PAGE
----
Monty Python comedian John Cleese has pulled out of a scheduled speech at Cambridge University, announcing that he is canceling himself “before someone else does.”
Cleese, who ironically was scheduled to bring along a film crew as part of a documentary on cancel culture called “Cancel Me,” didn’t even make it that far after the ‘debating society’ at the University banned another guest, art critic Andrew Graham-Dixon, for impersonating Adolf Hitler.
Given that Cleese has impersonated Hitler, and Nazis multiple times as part of comedy sketches and shows, he took the decision to ‘blacklist’ himself as a protest against the University’s woke move.
I was looking forward to talking to students at the Cambridge Union this Friday, but I hear that someone there has been blacklisted for doing an— John Cleese (@JohnCleese) November 10, 2021
impersonation of Hitler
I regret that I did the same on a Monty Python show, so I am blacklisting myself before someone else does
Cleese added that he would be happy to do the talk somewhere else “where woke rules do not apply” and where he doesn’t have to “walk on eggshells”:
I apologise to anyone at Cambridge who was hoping to talk with me, but perhaps some of you can find a venue where woke rules do not apply— John Cleese (@JohnCleese) November 10, 2021
Andrew Graham Dixon did a fairly lousy impersonation of an anti-intellectual autocrat, trying to make a point about the dangerous quest for cultural purity. The Cambridge Union on the other hand appears to have perfected it and demonstrated the point flawlessly. Bravo?— Edward Ruthazer (@ed_ruthazer) November 10, 2021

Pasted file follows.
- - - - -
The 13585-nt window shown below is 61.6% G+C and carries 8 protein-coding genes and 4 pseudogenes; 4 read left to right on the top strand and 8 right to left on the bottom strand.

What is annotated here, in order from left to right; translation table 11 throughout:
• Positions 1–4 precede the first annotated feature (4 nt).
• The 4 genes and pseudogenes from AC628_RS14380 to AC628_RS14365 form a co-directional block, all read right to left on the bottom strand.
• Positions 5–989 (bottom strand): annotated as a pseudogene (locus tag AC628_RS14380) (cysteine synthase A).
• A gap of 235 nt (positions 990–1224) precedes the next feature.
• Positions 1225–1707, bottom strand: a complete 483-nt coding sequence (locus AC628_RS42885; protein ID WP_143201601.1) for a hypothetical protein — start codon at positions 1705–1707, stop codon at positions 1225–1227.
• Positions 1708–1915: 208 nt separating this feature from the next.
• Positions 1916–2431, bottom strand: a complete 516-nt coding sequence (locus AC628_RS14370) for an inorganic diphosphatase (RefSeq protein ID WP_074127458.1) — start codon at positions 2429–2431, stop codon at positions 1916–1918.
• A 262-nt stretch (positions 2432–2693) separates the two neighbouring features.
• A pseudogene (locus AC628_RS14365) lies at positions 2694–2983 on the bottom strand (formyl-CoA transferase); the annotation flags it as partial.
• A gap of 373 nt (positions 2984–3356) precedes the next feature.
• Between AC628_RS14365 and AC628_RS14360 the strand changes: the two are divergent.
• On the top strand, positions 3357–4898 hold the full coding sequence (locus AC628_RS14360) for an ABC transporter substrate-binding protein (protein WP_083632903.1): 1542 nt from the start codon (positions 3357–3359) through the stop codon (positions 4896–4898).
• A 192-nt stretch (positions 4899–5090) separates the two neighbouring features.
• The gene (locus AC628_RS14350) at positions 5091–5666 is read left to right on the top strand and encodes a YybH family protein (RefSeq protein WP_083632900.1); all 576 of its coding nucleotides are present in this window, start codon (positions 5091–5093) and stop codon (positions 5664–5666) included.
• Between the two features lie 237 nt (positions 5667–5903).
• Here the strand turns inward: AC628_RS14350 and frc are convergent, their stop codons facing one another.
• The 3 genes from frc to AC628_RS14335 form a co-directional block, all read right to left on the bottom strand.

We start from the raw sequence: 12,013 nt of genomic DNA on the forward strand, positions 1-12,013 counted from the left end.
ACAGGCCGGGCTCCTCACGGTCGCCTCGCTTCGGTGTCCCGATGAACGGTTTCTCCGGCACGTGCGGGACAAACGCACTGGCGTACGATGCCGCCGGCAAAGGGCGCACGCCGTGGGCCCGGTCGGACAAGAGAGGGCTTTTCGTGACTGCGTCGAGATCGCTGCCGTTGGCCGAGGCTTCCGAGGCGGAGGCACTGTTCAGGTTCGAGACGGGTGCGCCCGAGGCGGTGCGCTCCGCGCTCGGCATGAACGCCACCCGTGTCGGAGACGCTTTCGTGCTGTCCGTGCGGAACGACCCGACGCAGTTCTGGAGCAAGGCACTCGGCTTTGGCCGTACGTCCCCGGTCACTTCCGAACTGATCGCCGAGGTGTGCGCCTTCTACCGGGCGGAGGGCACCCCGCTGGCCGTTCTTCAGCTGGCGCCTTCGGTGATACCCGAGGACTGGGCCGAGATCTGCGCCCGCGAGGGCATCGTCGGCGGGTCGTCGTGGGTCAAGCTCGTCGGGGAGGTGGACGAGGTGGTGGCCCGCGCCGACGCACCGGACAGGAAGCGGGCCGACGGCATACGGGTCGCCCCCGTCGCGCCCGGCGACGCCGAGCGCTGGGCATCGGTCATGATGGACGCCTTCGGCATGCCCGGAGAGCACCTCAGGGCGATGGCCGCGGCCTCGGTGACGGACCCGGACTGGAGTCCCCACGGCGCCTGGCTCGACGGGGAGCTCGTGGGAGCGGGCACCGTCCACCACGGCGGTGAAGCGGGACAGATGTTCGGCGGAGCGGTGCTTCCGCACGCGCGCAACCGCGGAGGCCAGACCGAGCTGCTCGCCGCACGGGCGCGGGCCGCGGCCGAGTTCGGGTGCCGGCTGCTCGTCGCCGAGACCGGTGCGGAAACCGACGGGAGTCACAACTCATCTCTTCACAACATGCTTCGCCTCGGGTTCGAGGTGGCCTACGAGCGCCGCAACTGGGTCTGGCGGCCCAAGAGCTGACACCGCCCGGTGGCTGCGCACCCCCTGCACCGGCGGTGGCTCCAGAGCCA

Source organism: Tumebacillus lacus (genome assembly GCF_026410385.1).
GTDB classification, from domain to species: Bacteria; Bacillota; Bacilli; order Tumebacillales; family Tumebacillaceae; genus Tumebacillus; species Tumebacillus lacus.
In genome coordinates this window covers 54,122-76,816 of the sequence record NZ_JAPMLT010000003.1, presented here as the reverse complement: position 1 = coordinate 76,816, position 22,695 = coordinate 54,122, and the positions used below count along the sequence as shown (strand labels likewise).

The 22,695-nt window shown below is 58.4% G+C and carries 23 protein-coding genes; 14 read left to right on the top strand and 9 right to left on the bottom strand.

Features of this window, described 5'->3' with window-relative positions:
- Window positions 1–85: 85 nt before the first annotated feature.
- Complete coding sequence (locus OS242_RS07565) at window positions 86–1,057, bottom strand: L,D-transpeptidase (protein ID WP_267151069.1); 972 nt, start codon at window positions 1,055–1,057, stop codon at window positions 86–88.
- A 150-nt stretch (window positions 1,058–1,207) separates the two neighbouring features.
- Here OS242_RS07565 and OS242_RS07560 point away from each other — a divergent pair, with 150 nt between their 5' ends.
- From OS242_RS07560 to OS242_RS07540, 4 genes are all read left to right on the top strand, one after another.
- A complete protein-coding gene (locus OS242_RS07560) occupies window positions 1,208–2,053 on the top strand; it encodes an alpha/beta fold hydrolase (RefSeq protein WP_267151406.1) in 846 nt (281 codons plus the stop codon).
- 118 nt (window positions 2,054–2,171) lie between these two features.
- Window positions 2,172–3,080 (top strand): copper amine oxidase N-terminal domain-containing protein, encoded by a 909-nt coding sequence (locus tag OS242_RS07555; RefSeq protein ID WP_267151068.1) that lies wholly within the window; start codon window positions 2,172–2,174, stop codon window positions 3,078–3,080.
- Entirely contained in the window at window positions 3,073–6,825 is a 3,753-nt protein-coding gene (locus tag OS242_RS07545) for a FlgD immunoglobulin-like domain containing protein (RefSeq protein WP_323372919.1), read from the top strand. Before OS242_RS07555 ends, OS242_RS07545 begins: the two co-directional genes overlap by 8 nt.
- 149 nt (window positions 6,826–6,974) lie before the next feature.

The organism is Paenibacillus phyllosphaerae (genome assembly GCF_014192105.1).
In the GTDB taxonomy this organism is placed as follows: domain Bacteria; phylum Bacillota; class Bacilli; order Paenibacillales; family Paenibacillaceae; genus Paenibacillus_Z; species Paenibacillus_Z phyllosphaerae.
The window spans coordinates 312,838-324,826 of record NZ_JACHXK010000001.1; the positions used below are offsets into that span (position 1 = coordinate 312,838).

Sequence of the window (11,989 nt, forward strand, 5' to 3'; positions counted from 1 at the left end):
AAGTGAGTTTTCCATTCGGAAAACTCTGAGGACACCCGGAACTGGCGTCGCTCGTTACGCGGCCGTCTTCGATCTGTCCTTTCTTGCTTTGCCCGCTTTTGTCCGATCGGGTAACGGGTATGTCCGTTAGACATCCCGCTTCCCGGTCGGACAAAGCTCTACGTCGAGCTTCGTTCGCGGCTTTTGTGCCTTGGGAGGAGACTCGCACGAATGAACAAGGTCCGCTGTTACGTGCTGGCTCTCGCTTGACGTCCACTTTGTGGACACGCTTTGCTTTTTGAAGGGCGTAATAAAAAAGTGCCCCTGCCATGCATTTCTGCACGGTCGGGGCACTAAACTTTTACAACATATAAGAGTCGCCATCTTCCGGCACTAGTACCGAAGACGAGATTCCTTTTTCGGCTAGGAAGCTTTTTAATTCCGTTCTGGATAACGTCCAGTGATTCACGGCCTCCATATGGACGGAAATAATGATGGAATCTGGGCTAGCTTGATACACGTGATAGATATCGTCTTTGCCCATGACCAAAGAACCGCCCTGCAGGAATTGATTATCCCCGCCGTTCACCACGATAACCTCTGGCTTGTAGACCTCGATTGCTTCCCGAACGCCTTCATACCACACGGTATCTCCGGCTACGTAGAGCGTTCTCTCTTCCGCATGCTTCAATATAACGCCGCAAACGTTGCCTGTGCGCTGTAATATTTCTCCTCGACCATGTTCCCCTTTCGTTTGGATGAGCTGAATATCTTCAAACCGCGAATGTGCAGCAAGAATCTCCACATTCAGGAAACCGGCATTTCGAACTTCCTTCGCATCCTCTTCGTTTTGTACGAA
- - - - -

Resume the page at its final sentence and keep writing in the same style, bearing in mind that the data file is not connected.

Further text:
If you're in Cambridge, why don't you hire a sizeable room and invite people on condition that I don't have to walk on eggshells https://t.co/qhO8viHebW— John Cleese (@JohnCleese) November 11, 2021
The comedian then responded to those who continued to be offended:
Exactly what I advocate— John Cleese (@JohnCleese) November 11, 2021
If you are a morally superior, hypersensitive, narcissistic Puritan, uninterested in any opinions other than your own, I actively encourage you to stay away https://t.co/bwq7KJ2poP
May I ask what is the right term ?— John Cleese (@JohnCleese) November 11, 2021
" In defiance of its own rules about free speech ", perhaps ? https://t.co/L7wxMJWCB8
Good question. I've been trying to find out, but there seem to be many versions of it— John Cleese (@JohnCleese) November 11, 2021
And one poll says 58% of the British don't know either
I wonder if you can point me at someone who speaks definitively about it
Right now I say only that it may be the opposite of Stoicism https://t.co/fyEfa3UynY
I suppose that, as a Python who has offended many people over the last 50 years, I've noticed that causing offence hasn't done much harm— John Cleese (@JohnCleese) November 11, 2021
And as you suggest, the proportion of people offended is usually very small https://t.co/zzAhilhswU
Here’s an example of Cleese doing Hitler on Monty Python:
Cleese has long been outspoken against cancel culture, previously slamming permanently offended woke people, insisting that they have no sense of humour and are contributing to the death of comedy.
The comedian also made headlines earlier this year by tweeting out an ‘apology’ for using ‘white English people’ as the butt of the joke in past sketches, a reaction to The Simpsons actor Hank Azaria apologising for voicing an Indian character.
Not wishing to be left behind by Hank Azaria, I would like to apologise on behalf on Monty Python for all the many sketches we did making fun of white English people— John Cleese (@JohnCleese) April 13, 2021
We're sorry for any distress we may have caused
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